The gift of a scarf and a volume of Shakespeare’s plays produces a crisis for Helen and Frank. Helen can no longer wonder about Frank’s intentions: He wants to be more than a friend. Helen’s refusing a date with Nat is akin to her refusing Frank’s gifts. She turns Nat down because she knows that he wants to make only a physical claim on her. Unlike Frank, Nat pretends not to understand Helen’s reasons for turning him down. Significantly, her phone conversation with Nat is followed by brief memories of the preceding evening when she found Frank’s gifts. Helen’s present reflections that she might have been more relaxed with Nat had she returned Frank’s gifts before the phone call show that despite her plans to return the gifts, she recognizes in herself an urge to respond favorably to Frank. She is charmed by Frank’s offerings because they are evidence that Frank appreciates her as a woman and as an intellectual. Helen realizes that Frank is falling in love with her. She fears his love and his presents; she is not ready to pay again with sex for “love” and presents. We know, however, that Helen is panicky and unsure. Her response to Nat’s phone call and her memories of the love in Frank’s eyes are proof that her rejection of him is not complete.
The renewal of a relationship between the two young people comes by subtle stages. The scene in which Frank feeds pigeons, some of whom perch on him, is the strongest identification yet between Frank and St. Francis. It serves to emphasize Frank’s loneliness — he turns to the birds for companionship — and it shows that his tenderness is not embittered by Helen’s rejection. A gentle rapprochement between them occurs when she agrees to accept one of his gifts, partly under the influence of Frank’s implication that he will take her acceptance as part of “a little memory of a guy you once knew.” This tentative understanding eases some of the tension and leads to an important turn in the plot: Helen will soon admit to herself that she is in love with Frank.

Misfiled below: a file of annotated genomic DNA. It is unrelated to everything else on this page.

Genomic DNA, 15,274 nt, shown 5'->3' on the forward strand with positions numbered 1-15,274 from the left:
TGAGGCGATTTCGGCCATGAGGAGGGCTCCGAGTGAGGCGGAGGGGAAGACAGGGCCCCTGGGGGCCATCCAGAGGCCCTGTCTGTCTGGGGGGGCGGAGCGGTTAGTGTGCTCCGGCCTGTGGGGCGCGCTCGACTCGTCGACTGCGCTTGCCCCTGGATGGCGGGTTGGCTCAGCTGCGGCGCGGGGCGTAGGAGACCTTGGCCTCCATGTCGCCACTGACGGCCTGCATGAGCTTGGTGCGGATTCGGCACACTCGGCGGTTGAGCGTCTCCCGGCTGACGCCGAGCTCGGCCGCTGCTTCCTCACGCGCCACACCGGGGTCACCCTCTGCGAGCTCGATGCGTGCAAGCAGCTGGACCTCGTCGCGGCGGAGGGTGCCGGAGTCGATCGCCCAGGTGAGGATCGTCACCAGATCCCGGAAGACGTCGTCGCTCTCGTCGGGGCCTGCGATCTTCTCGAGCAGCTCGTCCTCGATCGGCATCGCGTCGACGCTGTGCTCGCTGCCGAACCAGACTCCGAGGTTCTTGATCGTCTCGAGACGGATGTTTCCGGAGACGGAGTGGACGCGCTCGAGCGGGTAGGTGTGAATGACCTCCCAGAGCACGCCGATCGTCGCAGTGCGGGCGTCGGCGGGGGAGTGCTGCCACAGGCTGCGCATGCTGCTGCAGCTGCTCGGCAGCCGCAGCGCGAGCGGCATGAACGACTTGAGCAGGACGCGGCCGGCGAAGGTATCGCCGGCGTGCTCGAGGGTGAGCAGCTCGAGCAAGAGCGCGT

Just as the stage is being set for the flowering of love between Helen and Frank, the plot reveals the persistence of traits in Frank which will later lead to the violent interruption of that love. Frank’s discussion of Judaism with Morris suggests his hopes about securing Helen, but his inability to confess his crime to Morris is a part of his persistent stealing of money from the grocery store. Morris’ distress when he feels that Frank is stealing from him shows the great importance that Morris places on trust, thereby revealing that Frank’s thoughtless selfishness and dishonesty are a deep violation of his friendship with Morris. Morris responds with a charitable increase in Frank’s weekly salary, but his fear that Frank is dishonest prepares us for his later spying on Frank and ascertaining that he is stealing from the store. The long, cautious courtship between Frank and Helen will then be shattered.